7 Tips to Keep Control of Company Credit Card Accountability – Pt 2

Cut up those cards! We are going virtual!

4) Don’t Hesitate to Investigate

When it comes to financial accountability, record keeping is paramount. No matter how much you trust your team and how lenient you want to be, having clean financial records shouldn’t hurt anyone who is above-board about their expenditures. This means that for every company credit card expense, there should be a clear and well-defined explanation.

Start by making it a policy to write a report each time the card is used. Just like how the police write a report for every time they have to fire their guns, it’s not punitive when it’s standard procedure. And if anything doesn’t immediately line up on paper, don’t hesitate to investigate. Ask the card holder to write a clearer report, explain the unusual circumstances, or audit if you have to. It’s always better to know.

5) Have a Clear Set of Rules

When it comes to employees who have spending authority, the best way to keep everyone on the same page is to have a clear set of written rules. You want to define how much social employees are allowed to spend entertaining a client, when they are allowed to accept travel package deals, and how it is appropriate to spend per-diem budgets. The more rules you define with electronic payments, the easier it will be for employees to follow them.

Of course, unexpected situations happen. Clients can get out of hand, employees might get inspired in a distant city, or a hotel might offer a package that is hard to resist. Travel mistakes happen and employees have to think on their feet. And when a questionable expense occurs in these circumstances, you realize that a new guideline is necessary to help employees deal with a similar situation in the future.

Always be ready to write a new expenditures guideline, with leniency for the first employee to encounter an undefined situation. Consider putting together an easy-to-reference handbook so that employees can check their situation before making a decision or calling for guidance.

6) Don’t Be Afraid to Audit

Many employees are afraid of a financial audit, certain that no matter how careful they have been the company will find something to penalize them for. But this looming fear breeds deception. Employees are more likely to try and hide their electronic payments instead of writing an honest accountable report.

In order to both keep your books correctly and effectively manage your people, avoid becoming the financial audit boogy man. Be very careful about when and how you choose to discipline employees who overstep their bounds with the company card. Let the punishment fit the crime. Be lenient about understandable mistakes and strict about blatant abuse of the privilege.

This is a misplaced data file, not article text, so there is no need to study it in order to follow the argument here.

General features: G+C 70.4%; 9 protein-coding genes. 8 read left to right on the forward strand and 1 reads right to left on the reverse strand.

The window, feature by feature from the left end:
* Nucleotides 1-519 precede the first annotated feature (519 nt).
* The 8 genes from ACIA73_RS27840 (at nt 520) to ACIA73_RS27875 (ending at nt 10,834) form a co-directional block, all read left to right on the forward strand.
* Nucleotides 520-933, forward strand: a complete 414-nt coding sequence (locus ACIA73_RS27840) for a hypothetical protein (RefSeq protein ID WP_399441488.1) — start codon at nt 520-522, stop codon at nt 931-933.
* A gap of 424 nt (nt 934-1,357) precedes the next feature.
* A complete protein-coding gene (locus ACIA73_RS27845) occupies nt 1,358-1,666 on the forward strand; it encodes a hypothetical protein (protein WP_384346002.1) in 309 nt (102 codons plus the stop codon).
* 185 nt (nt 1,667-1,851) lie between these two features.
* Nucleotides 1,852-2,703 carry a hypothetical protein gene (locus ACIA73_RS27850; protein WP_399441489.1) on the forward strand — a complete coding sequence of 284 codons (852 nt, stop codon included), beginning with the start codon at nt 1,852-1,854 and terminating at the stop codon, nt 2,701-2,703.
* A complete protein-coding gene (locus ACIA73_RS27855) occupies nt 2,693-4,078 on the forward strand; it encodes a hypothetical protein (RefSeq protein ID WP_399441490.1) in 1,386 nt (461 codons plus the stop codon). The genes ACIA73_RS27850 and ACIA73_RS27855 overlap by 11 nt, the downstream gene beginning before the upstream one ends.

Also, be as transparent as you can afford to be so that other members of the team can see how you carefully address accounting issues. This will make it easier for employees to report their own mistakes and come to you when they’re worried a coworker is misusing their card without fear of unreasonable consequences.

7) Have Backup Plans for Potential Problems

Finally, be ready to handle the emergencies and unexpected situations as they do come up. Many employees make mistakes with the electronic payments or credit cards when they have to solve problems on their own. Missing a flight, discovering a rental car was not reserved, dealing with a client who demands overspending.

If you can, have a plan for handling the unexpected and out-of-control situations before they happen. Policies are a good place to start but you may also want a help line that traveling or entertaining clients can call at all times for help. A travel manager or service and a financial manager who are available for situational consultations can help your employees make the right company card decisions in the moment.

Employees are given company cards because they need to be able to decide how expenditures are made. Whether it’s entertaining clients or handling their own travel arrangements, keeping these accounts on the level requires a combination of well-written policies, record keeping, and expert management. When your employees know exactly when and how they are authorized to use their cards, everyone will have an easier time using their cards correctly without mistakes or the temptation to splurge without permission.

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